China’s military expansion, North Korea’s nuclear power and now Russia’s invasion of Ukraine have all propelled Japan to revise its National Security Strategy (NSS) in terms of taking a tougher stance on being able to improve its capabilities to defend itself from threat. Japan’s National Security Strategy was revised on December 16, turning away from its long-time pacifist constraints to grapple with security threats. The new strategy views China as an immediate and greatest challenge and threat to the security and peace of Japan.
Counterstrike Capabilities and Defense Spending
One of the notable changes in the revised security strategy is that of aiming to possess counterstrike capabilities to forestall an enemy attack and two, increasing the defense budget to 2 percent of the GDP over five years (by 2027) to protect itself from rampant risks from China, Russia, and North Korea. A concept of comprehensive security was developed in the 1970s by the then-Japanese Prime Minister Masayoshi Ohira and emphasized the broader scope of security to encompass non-traditional and non-military domains. In recent years, the security environment around Japan has become severe due to which Tokyo is attempting to move towards a comprehensive approach with a major focus on robust military capabilities, technological innovation, and economic statecraft.
The possession of counterstrike capabilities is important for Japan as it aims at achieving certain capabilities to defeat invasions. Japan’s current interceptor missile defense system is quite inefficient in deterring North Korean missiles. It is further believed that the use of counterstrike capability is constitutional as it would be in response to an imminent enemy attack. However, opponents feel that this would be against Japan’s notion of a pacifist constitution as the same weapons can also be used offensively. The Kishida government has addressed such concerns by stating that the new strategy does not allow for pre-emptive strikes. Japan also considers counterstrike capabilities as a powerful conventional deterrent to countries that have made advances in missile-related technologies. The counterstrike capability would also prepare Japan for an integrated air and missile defense system by strengthening its tracking and interception capabilities.
Japan’s security strategy aims to double defense spending to around 2 percent of its GDP, which is about 43 trillion yen. This defense spending target would push Japan’s annual budget to around 10 trillion yen. Japan has targeted to purchase the U.S.-made Tomahawks and also the Joint Air-to-Surface Standoff Missiles along with the development of hypersonic weapons. Japan has also decided to ensure cybersecurity at Japan’s Self-Defence Forces (SDF) and the defense industry, which will work toward the efficient launching of long-range cruise missiles. This five-year plan of increasing Japan’s defense spending would make it the world’s third biggest military spender after the United States and China.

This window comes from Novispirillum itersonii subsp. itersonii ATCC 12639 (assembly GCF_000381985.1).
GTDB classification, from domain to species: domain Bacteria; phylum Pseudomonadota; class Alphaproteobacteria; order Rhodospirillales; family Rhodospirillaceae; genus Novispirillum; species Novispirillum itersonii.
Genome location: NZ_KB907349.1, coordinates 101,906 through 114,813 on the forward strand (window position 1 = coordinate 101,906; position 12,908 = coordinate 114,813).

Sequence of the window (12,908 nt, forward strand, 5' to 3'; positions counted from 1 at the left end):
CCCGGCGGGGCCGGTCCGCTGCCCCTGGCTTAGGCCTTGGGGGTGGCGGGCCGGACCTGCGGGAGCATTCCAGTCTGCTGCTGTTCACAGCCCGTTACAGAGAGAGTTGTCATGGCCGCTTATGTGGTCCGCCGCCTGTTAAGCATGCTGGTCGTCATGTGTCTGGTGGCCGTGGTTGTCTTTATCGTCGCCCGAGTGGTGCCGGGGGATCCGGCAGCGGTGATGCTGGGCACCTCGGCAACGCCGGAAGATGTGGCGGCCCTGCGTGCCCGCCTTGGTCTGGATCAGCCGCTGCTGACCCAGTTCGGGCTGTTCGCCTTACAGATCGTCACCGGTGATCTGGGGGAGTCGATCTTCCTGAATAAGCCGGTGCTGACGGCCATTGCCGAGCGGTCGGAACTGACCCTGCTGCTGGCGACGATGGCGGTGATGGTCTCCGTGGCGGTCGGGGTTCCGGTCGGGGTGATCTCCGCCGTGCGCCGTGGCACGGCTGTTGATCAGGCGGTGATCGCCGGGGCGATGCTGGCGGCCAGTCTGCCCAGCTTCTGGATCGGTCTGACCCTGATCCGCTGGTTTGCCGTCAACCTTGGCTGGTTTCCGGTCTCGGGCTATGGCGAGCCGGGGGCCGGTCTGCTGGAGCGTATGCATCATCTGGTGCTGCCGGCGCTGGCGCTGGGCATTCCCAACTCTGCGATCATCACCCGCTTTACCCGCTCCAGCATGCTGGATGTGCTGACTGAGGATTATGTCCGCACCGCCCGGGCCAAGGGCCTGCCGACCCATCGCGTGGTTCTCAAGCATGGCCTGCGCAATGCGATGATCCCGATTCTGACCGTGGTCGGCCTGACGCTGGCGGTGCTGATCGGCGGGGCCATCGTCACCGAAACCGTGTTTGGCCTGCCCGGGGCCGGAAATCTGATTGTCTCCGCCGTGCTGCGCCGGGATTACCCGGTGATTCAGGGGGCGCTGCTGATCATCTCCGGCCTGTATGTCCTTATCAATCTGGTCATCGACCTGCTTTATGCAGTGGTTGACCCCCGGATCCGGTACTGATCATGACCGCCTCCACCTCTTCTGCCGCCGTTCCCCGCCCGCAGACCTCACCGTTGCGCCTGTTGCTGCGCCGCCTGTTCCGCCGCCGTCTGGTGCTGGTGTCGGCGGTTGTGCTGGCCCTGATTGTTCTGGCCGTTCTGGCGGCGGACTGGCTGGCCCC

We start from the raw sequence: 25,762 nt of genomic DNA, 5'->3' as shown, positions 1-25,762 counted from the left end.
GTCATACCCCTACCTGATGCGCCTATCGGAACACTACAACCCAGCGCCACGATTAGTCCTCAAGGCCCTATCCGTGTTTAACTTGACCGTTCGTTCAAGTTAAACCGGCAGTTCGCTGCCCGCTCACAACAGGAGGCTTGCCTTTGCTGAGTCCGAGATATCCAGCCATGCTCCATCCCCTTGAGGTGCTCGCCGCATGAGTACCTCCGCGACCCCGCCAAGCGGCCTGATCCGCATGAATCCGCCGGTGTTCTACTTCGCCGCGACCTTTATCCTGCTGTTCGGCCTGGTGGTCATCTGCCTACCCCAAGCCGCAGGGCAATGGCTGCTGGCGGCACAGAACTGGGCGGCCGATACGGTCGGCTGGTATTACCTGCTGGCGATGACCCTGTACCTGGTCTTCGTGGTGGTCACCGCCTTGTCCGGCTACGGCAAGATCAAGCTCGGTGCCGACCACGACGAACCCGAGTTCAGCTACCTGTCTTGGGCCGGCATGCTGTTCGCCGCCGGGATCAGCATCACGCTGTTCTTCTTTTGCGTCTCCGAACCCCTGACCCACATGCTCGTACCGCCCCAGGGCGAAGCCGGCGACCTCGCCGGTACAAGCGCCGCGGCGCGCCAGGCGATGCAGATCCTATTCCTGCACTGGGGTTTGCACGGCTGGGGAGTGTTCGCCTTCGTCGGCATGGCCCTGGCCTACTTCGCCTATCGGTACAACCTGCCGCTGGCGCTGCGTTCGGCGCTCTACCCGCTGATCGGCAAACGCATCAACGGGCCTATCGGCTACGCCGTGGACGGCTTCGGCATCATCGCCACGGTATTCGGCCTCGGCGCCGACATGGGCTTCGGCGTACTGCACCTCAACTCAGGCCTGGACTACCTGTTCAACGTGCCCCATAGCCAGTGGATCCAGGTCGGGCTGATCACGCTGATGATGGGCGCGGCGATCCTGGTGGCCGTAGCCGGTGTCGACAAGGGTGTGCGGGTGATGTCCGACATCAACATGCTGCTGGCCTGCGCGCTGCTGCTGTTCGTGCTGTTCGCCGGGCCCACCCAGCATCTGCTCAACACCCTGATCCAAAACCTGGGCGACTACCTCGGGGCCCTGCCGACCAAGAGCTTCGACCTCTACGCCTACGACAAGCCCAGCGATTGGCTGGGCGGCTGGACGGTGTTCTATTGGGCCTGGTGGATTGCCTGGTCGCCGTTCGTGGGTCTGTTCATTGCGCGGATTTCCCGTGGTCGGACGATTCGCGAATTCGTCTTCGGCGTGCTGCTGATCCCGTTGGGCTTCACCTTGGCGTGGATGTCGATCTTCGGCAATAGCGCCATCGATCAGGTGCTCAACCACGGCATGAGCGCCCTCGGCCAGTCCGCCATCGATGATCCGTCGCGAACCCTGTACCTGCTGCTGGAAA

Turning Point for Regional Security
Japan’s Prime Minister Fumio Kishida remarked that the National Security Strategy is at a turning point which is vital for protecting the nation. North Korea has recently tested its ballistic missiles several times and also sent one over Japan. Russia’s invasion of Ukraine prompted Japan to take a stance towards an assertive foreign policy. The Biden Administration has welcomed Japan’s new security strategy as one that will bolster the U.S.-Japan alliance. The NSS too referred to the U.S.-Japan alliance as the cornerstone of Japan’s security policy.
Furthermore, Japan is deepening its security partnerships with other like-minded countries to counter China’s rise in the Indo-Pacific region and the world. Japan’s new strategy and its consideration of China and Russia as threats have yet again made the Quad grouping a relevant one. The NSS has shown that the re-balance of power in the Indo-Pacific is vital by describing the grave threat posed by Beijing. China’s military activities are of concern to Japan and the entire international community, due to which it is required that Japan respond comprehensively in cooperation with its allies and like-minded countries. The revised NSS depicts a drastic change from Japan’s 2013 NSS in which Japan attempted to enhance a mutually beneficial relationship with China.
China has intensified its aggressive moves around Taiwan and peace in the Taiwan Strait is important for Japan as well as the Indo-Pacific region. China has further vowed to unify Taiwan by force if needed and increased its military pressure on the island. Beijing’s military activities became evident in August 2022 when it fired five ballistic missiles inside Japan’s Exclusive Economic Zone near the Okinawa prefecture. The acquisition of long-range missiles such as the Tomahawk would change the dynamics in East Asia with a stronger U.S.-Japan alliance after AUKUS. The revision of the NSS is a bold step for Japan which would also help in strengthening the free and open Indo-Pacific region.
The revision of Japan’s security strategy is also beneficial for India as this would further deepen defense cooperation between the two countries as Japan may now share its high-end technology and intelligence with India. Both India and Japan have a common threat: China, due to Beijing’s continuous military tensions with India along the Line of Actual Control (LAC) and the People Liberation Army’s firing missiles into Japan’s Exclusive Economic Zone (EEZ). Japan’s new NSS aims at acquiring credible deterrence capabilities and further expanding Japan’s role within the U.S.-Japan alliance, which would also help in strengthening its position in the Indo-Pacific region.